It is the unpredictability in the evolution of the web that is both the most exciting and the most challenging thing about it.
Ahead of her talk at the ODI Summit, we speak with web science expert Dame Wendy Hall.
Dame Wendy Hall is Professor of Computer Science at the University of Southampton, and is a Director of the Web Science Institute. With Sirs Tim Berners-Lee and Nigel Shadbolt she co-founded the Web Science Research Initiative in 2006 and is a Director of the Web Science Trust, which has a global mission to support the development of research, education and thought leadership in web science.
You have had a long career in the fields of web science and web technology. What first attracted you to the world of the web?
I became interested in multimedia and hypermedia in the 1980s. We built our own hypermedia system, called Microcosm, at Southampton in the late 80s and presented it at the European Hypertext Conference in Paris in 1990. Also at the conference was one Tim Berners-Lee who was talking about a system he was building that he was yet to call the World Wide Web. I’ve been involved with the world of the web ever since.
You are an important role model to women, being named as one of the six world-class women of outstanding achievement in science, engineering and technology, and being the first non-US woman to receive the Anita Borg Award for Technical Leadership. Throughout your career, have you seen progress in terms of opportunities for women in SET?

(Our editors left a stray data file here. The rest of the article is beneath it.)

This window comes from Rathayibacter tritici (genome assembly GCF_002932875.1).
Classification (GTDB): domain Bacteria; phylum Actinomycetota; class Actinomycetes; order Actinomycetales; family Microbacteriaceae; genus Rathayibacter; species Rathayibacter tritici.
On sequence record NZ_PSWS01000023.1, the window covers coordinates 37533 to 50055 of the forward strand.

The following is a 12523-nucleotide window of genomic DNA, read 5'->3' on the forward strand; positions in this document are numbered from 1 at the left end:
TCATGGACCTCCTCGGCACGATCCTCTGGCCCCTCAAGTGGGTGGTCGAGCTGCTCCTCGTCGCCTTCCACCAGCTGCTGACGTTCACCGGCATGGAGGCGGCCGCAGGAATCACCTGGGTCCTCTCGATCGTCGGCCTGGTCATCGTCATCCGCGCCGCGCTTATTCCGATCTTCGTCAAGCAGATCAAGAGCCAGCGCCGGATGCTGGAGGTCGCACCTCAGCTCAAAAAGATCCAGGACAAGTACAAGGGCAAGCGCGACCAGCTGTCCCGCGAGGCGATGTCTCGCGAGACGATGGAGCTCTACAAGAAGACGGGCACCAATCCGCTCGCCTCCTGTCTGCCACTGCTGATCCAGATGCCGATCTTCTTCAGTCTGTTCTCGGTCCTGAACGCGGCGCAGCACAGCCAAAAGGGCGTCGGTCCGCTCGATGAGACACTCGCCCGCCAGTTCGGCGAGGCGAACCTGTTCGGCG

No, I see no real progress and in some ways the situation has got even worse considering the time and resource that has been spent trying to “fix” the problem, and the progress that has been made generally to create a level playing field for women in most walks of life. I despair sometimes. On a positive note, I see lots of good examples of very strong women in science and engineering being highlighted in the media, so maybe there is hope.
What will you be talking about at the ODI Summit?
The panel I am on is about the intersection of web science, technology and open data. The two main points I plan to make are firstly that one of the main drivers for the foundation of web science was to understand the factors underpinning the growth of the web of linked data, and one of those factors is the availability of open data. Conversely, studying the growth of open data and the innovation that results from its availability is a key component of web science. There is also a big component of big data analytics in web science, and I’ll be talking about that as well.
Which other sessions will you be looking forward to, and why?
All of them – it is an amazing line up of speakers and topics.
What direction do you see open data heading in over the next five years, and what most excites you about its future?
Open data is not an end in itself; it is a means to an end. As more open data becomes available, and more people and companies develop the skills to create innovative projects and applications around the open datasets, we will see things happening that we couldn’t possibly have predicted. It is this unpredictability in the evolution of the web that is both the most exciting and the most challenging thing about it.